Marc Bergevin has Canadiens salary cap in hand

Alex Galchenyuk. (Jason Franson/CP)

If, as Solomon contends, it is the prudent man who foresees danger and conceals himself from it, than Montreal Canadiens GM Marc Bergevin must be counted as a prudent man. Even as the rest of the league prepares for a difficult summer and a lower than expected salary cap, the Habs are in remarkably good shape to weather the storm.

In no small part, that strong footing is thanks to a pair of trades in November that saw Bergevin make minor sacrifices in the present in exchange for financial freedom in the future. On November 11, the Canadiens took on struggling defender Sergei Gonchar and his $4.6-million cap hit in trade for Travis Moen’s $1.85-million deal. A little over a week later, the team followed that up by acquiring Bryan Allen ($3.5-million cap hit) from Anaheim in exchange for Rene Bourque ($3.33-million cap hit).

Gonchar’s been a nice find for the Canadiens, playing nearly 20:00 per game and adding another offensive dimension to the team’s blueline. Allen’s value has been entirely negative, as Montreal pays him a reasonably hefty NHL wage to compete for the AHL’s Hamilton Bulldogs. But in each case the player’s performance was subordinate to another consideration: The need to shed money next season. In both trades, the Canadiens managed to move an overpaid player on a multi-year deal in exchange for one on an expiring contract.

Not that Bergevin admitted that was his plan. He talked up Allen to the Montreal Gazette’s Pat Hickey, praising the defenceman’s size, character and experience. Two weeks later, Allen would dress for nine minutes of action in what now appears to have been his final game in a Canadiens’ uniform.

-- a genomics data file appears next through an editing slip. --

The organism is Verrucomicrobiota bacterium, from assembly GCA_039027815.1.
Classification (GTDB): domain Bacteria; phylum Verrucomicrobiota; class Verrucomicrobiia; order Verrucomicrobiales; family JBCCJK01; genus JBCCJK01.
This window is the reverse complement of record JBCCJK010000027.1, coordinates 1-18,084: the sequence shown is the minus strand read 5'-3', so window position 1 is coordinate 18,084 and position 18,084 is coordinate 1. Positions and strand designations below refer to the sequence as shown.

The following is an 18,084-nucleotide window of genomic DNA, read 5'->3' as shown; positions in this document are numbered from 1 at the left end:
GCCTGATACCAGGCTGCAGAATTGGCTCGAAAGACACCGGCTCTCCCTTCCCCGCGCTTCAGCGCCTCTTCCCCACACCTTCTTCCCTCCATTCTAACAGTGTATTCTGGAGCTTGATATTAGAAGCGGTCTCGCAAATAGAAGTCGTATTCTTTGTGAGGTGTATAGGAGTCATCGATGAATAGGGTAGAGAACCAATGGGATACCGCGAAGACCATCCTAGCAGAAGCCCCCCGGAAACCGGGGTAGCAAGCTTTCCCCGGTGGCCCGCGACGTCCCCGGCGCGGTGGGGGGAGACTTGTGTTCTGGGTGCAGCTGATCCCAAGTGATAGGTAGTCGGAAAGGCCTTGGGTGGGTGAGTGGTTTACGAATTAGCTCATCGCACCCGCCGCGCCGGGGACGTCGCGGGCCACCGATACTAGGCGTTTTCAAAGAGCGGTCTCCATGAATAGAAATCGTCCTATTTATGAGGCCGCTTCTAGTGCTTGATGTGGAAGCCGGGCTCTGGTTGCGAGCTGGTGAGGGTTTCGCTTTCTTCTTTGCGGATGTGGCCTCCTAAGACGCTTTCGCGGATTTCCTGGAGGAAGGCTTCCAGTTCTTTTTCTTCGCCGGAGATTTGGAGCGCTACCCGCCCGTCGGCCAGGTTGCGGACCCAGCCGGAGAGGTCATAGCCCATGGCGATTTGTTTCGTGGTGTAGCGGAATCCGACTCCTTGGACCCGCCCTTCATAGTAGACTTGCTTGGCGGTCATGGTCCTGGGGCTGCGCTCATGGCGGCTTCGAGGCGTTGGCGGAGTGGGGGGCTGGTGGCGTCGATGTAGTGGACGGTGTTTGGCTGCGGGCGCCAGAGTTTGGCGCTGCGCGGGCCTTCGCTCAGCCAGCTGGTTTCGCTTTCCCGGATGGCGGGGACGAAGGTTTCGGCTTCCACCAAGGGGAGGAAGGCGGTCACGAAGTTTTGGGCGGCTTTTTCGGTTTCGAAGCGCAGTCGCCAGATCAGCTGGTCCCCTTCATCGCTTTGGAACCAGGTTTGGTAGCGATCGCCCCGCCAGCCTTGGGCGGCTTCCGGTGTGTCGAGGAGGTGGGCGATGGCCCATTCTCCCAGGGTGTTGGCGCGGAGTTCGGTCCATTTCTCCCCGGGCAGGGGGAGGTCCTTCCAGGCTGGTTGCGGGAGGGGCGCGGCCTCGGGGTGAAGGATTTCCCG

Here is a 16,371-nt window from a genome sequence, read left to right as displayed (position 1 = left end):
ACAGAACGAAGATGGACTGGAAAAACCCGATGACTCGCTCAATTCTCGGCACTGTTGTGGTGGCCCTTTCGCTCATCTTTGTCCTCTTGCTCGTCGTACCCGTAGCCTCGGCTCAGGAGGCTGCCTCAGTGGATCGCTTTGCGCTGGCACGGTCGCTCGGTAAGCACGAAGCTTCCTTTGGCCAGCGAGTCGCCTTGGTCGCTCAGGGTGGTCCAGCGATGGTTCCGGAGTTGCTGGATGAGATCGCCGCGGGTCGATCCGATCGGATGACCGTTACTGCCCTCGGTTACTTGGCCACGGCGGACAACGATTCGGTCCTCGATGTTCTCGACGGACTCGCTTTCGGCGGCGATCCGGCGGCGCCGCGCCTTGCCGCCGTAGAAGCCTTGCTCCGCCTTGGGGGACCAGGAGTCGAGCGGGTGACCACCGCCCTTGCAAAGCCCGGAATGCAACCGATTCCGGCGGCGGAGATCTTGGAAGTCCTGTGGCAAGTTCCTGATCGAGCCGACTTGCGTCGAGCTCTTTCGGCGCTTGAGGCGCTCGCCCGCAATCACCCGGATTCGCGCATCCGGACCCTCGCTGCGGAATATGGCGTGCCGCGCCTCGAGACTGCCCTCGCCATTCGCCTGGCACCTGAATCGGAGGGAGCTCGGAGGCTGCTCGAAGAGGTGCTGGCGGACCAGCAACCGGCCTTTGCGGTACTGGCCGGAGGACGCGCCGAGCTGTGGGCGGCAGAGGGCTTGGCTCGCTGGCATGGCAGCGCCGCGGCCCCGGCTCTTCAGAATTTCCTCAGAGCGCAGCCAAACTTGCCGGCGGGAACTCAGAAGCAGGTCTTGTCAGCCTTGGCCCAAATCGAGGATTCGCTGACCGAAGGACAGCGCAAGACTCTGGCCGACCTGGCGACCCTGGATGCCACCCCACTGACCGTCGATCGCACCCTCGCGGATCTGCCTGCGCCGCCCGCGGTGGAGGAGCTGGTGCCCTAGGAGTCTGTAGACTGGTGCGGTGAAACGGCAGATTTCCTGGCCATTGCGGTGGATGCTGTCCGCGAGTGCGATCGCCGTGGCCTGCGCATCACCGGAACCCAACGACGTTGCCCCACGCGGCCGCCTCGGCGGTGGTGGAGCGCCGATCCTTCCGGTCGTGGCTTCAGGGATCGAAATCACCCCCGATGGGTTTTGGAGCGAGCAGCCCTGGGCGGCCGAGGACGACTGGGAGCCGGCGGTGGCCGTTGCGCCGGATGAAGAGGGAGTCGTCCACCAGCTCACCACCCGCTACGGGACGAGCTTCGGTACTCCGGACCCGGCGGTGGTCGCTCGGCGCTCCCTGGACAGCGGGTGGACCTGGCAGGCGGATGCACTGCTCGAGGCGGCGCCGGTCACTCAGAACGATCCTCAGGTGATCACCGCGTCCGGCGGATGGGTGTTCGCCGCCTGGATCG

The net benefit for Montreal has been to clear more than $5 million from the books for next season. With the NHL salary cap now expected to come in somewhere around the $72-million mark (assuming that the NHLPA exercises its option to activate a five percent escalator), that’s a significant chunk of the Canadiens’ available dollars. With pending restricted free agent Alex Galchenyuk his team’s only really significant expiring contract, Bergevin now has something like $14 million at his disposal to get the young star signed and bolster his roster. If he’d kept Bourque and Moen he’d have two additional depth forwards but only $9 million or so to play with.

That flexibility isn’t just important because it allows the Canadiens to get guys like Galchenyuk under contract or make a splash in free agency; it also allows the team to take a predatory approach with its NHL rivals. Much has been made about the New York Islanders’ resurgence this season, and a massive part of that turnaround was the team’s ability to take on the salaries of Chicago’s Nick Leddy and Boston’s Johnny Boychuk when those teams found themselves tight to the salary-cap ceiling as the season started. Assuming they don’t go too crazy in free agency, Montreal will have that same advantage next season.

There is certainly no shortage of targets. The Bruins and Blackhawks are looking at making tough decisions once again, with Chicago particularly in trouble as new contracts kick in for Jonathan Toews and Patrick Kane. L.A.’s reluctance to use a compliance buyout on Mike Richards last summer puts them in similarly hot water this summer as they struggle to get key free agents signed with limited dollars. Philadelphia is always in trouble, St. Louis is tight to the cap and needs to get Vladimir Tarasenko re-signed and of course there are also teams with internal budgets forced to make hard choices every summer.

The difference between the Canadiens and the Islanders is that Montreal is starting from a much better foundation. New York GM Garth Snow had to go out and add a top defence pairing; Montreal’s duo of P.K. Subban and Andrei Markov is one of the best in the league. Snow had to completely rework his goaltending over the summer; Bergevin has franchise goalie Carey Price and a dirt-cheap Dustin Tokarski playing backup.

It would be a mistake to underrate how difficult putting that cap space to maximum effect will be; it’s a lot easier to clear dollars than it is to identify the player(s) who will take a team from ‘good’ to ‘great.’ But Bergevin's shrewd handling of the salary cap has given an already solid team a fantastic opportunity to make itself even better for 2015-16.